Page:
When indentured labour began entering Trinidad from India in 1845, the overwhelming majority of these people were Hindus with a small number of Muslims.
You are here
3,600 ECCE teachers needed—Gopeesingh
There ought to be no shortage of Early Childhood Care and Education (ECCE) centres, since 70 per cent of the development and maturity of a child takes place within the first seven years. So said Education Minister Dr Tim Gopeesingh as he delivered his feature address on “education, transformation and the way forward” at the Port-of-Spain Rotary Club meeting yesterday. The meeting was held at Goodwill Industries on Wrightson Road, Port-of- Spain. Gopeesingh identified the importance his ministry had placed on the staffing and construction of ECCE centres. “There will be a lot of opportunities for ECCE teachers because in total we need about 3,600 ECCE teachers,” he said.
“This morning at our strategic executive team meeting, we asked for an analysis of all those schools which require teachers or assistant teachers and to do an assessment of the population who are teachers and do not have jobs and to make sure that they come into the programmes as early as possible and as we increase the amount of schools.” Gopeesingh alluded also to the possibility of partnering with the private sector and utilising the available space at some “70 per cent of the 200 primary schools” (which he cited as underpopulated) in order to “house” some of these ECCE centres.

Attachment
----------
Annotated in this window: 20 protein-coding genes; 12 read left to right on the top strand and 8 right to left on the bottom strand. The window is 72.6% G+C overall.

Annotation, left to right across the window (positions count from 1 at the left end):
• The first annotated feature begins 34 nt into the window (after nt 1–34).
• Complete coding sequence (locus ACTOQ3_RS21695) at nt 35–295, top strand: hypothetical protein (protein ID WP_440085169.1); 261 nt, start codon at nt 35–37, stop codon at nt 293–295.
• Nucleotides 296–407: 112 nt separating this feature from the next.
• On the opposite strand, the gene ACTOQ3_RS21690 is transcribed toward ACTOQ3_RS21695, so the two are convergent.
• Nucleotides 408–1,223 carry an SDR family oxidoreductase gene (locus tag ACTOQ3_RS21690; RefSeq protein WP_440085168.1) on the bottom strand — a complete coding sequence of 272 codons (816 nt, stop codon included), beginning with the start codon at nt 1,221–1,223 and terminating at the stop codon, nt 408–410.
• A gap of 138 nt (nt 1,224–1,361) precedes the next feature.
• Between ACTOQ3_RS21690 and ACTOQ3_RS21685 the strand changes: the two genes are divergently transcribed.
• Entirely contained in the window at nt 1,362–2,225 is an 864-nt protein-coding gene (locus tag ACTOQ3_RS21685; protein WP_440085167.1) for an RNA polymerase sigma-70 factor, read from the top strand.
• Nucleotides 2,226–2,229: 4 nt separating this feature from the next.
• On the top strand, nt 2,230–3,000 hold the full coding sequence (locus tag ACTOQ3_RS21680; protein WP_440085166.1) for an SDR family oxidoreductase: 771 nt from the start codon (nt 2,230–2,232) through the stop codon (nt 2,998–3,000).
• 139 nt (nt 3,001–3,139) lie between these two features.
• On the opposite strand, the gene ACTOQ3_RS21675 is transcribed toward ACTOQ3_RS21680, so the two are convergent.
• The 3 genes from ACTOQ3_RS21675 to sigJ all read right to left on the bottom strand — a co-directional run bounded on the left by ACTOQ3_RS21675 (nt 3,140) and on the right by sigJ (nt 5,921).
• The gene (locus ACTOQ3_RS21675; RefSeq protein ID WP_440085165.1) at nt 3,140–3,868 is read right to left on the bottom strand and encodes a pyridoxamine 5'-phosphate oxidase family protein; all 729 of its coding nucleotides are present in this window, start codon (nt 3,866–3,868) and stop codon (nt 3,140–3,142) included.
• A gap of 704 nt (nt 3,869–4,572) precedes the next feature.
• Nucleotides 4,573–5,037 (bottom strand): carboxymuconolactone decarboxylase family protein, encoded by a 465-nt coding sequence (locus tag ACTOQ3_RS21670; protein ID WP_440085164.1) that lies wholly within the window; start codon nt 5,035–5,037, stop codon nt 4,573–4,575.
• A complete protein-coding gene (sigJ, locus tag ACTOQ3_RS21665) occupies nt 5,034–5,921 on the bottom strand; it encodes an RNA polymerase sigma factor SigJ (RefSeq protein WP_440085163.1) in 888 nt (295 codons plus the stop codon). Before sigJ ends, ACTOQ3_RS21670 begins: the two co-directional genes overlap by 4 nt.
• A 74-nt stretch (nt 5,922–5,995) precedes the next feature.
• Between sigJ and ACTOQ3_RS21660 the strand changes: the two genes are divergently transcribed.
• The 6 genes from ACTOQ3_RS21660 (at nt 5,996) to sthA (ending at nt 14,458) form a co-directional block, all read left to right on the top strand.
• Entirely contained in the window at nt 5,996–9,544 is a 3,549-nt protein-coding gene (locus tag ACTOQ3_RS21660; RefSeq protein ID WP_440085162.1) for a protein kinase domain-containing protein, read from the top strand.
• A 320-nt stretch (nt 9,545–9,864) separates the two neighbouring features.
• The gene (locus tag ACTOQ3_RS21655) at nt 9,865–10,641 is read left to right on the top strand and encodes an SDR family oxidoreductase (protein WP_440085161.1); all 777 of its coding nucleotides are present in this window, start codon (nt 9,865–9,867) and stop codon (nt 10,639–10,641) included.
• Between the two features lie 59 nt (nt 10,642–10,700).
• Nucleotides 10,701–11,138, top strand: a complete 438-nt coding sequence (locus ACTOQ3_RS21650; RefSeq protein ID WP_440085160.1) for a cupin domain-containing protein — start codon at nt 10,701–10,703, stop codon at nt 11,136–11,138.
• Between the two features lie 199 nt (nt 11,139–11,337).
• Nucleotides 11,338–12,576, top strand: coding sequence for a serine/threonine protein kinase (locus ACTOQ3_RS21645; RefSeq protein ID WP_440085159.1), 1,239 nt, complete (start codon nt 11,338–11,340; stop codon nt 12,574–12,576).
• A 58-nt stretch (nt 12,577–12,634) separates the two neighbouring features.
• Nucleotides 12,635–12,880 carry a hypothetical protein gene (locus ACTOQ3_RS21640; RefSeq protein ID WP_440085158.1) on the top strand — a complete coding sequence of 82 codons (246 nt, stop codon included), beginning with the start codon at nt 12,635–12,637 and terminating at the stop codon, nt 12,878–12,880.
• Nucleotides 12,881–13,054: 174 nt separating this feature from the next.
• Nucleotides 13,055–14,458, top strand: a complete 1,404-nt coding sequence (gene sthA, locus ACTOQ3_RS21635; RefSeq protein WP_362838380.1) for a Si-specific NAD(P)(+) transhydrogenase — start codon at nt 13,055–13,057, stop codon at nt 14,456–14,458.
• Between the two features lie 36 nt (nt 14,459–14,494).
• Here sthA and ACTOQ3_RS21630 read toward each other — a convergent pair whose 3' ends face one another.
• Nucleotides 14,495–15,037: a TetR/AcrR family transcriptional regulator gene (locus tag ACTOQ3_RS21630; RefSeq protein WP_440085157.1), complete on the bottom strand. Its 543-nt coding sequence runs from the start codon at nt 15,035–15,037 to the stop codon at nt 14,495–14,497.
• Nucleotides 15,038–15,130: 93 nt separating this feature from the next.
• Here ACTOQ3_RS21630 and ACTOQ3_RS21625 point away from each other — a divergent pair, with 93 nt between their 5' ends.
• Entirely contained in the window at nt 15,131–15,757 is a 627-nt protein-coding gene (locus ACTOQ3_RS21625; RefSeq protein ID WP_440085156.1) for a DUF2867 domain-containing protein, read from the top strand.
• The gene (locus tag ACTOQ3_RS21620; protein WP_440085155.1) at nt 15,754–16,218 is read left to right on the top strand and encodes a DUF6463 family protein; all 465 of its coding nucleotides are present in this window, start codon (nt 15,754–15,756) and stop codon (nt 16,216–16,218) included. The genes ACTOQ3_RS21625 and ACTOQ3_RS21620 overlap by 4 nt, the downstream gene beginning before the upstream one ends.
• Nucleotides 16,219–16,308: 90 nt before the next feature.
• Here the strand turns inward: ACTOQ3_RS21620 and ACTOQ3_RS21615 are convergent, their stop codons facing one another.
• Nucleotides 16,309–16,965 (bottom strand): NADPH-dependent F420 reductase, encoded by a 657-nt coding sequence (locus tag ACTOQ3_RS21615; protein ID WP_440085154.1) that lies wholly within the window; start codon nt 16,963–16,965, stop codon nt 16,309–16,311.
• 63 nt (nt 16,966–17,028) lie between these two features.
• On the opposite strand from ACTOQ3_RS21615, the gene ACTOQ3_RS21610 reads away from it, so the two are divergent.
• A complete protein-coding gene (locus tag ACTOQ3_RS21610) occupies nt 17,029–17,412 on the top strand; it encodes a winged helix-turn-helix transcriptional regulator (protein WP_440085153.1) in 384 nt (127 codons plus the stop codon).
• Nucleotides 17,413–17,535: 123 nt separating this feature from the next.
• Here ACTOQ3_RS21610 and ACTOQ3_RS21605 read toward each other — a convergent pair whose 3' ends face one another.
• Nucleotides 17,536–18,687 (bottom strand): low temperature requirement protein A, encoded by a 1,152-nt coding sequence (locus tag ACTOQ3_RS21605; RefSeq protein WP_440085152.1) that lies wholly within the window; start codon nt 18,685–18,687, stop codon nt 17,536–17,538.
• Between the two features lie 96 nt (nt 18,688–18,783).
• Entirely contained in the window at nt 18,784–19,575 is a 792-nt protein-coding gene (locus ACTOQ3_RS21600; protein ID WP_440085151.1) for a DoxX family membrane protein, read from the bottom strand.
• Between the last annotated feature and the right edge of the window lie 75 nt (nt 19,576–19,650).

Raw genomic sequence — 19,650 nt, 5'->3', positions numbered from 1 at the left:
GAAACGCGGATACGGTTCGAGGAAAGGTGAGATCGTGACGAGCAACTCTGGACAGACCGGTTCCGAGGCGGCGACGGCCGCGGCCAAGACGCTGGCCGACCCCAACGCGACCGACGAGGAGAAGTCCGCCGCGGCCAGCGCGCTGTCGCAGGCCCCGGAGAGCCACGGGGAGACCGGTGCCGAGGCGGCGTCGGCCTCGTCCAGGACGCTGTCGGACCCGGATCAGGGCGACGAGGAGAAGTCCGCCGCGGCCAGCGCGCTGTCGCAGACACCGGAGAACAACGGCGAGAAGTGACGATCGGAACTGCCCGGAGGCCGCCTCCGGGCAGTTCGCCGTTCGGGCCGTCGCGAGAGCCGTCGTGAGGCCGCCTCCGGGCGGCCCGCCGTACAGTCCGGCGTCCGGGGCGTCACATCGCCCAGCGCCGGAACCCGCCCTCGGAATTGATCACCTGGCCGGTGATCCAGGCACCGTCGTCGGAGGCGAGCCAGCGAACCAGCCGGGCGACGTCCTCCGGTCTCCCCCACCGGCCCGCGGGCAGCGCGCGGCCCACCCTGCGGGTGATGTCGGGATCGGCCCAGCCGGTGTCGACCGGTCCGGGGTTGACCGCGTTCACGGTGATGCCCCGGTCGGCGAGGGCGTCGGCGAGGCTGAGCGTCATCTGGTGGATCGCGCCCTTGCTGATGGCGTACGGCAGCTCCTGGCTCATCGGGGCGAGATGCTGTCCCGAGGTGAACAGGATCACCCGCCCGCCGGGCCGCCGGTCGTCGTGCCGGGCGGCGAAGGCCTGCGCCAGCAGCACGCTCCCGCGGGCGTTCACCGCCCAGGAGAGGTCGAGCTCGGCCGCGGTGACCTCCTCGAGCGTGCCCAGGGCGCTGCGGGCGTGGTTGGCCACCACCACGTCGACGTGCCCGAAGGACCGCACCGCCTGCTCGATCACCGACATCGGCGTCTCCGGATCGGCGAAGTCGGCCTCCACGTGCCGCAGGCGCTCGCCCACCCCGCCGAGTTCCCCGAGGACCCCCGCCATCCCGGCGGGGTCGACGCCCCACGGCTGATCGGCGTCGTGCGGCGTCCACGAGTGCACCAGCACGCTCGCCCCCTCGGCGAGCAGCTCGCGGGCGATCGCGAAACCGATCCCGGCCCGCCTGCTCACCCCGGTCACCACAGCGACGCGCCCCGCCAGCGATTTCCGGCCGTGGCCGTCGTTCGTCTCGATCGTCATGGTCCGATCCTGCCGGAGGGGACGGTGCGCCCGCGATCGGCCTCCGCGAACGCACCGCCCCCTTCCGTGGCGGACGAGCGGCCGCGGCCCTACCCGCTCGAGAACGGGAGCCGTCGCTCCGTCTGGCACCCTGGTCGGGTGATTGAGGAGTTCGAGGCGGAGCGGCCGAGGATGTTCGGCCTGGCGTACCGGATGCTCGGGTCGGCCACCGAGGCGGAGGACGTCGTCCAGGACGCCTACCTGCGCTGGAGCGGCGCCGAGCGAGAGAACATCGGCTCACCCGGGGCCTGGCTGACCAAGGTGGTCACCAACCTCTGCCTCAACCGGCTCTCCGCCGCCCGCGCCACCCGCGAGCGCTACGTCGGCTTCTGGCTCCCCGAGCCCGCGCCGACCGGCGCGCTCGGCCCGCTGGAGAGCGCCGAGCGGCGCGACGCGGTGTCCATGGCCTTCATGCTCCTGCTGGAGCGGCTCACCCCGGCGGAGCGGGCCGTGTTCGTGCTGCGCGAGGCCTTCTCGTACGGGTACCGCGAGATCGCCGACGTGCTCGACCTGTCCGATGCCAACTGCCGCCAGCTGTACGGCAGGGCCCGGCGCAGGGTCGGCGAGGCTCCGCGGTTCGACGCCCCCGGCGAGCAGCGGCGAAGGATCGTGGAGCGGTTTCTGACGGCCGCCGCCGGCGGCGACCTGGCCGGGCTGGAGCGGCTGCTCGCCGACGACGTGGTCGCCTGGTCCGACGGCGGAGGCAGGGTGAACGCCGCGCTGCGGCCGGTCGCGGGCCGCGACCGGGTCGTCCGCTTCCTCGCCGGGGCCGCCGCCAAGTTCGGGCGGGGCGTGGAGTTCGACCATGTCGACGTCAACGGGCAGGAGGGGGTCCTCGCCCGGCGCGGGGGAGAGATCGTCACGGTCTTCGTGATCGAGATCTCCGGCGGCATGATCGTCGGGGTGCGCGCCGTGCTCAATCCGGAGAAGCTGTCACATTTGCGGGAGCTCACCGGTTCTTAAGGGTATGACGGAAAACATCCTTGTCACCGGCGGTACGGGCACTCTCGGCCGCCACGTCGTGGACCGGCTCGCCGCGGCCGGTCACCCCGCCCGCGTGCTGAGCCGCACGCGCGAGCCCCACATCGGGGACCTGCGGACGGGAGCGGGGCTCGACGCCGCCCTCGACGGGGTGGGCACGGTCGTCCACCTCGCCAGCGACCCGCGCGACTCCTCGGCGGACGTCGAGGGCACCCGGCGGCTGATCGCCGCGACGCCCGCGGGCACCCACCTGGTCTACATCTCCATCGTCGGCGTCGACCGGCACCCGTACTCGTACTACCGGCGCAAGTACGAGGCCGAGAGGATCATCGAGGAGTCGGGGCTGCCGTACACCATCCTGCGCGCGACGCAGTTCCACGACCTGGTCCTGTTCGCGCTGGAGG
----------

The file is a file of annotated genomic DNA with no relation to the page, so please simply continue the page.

“We have done an analysis already of close to 200 primary schools that are underpopulated, a report is coming through on that and we have spoken with more than 250 kindergartens and nurseries so that both private and public sector work can commence from now on,” he said. In reiterating his call to denominational schools in particular, Gopeesingh said it was high time that new policies be implemented in order to deal with the “unacceptable” performance of those primary school students who fail to garner 30 per cent at the Secondary Entrance Assessment (SEA) examinations.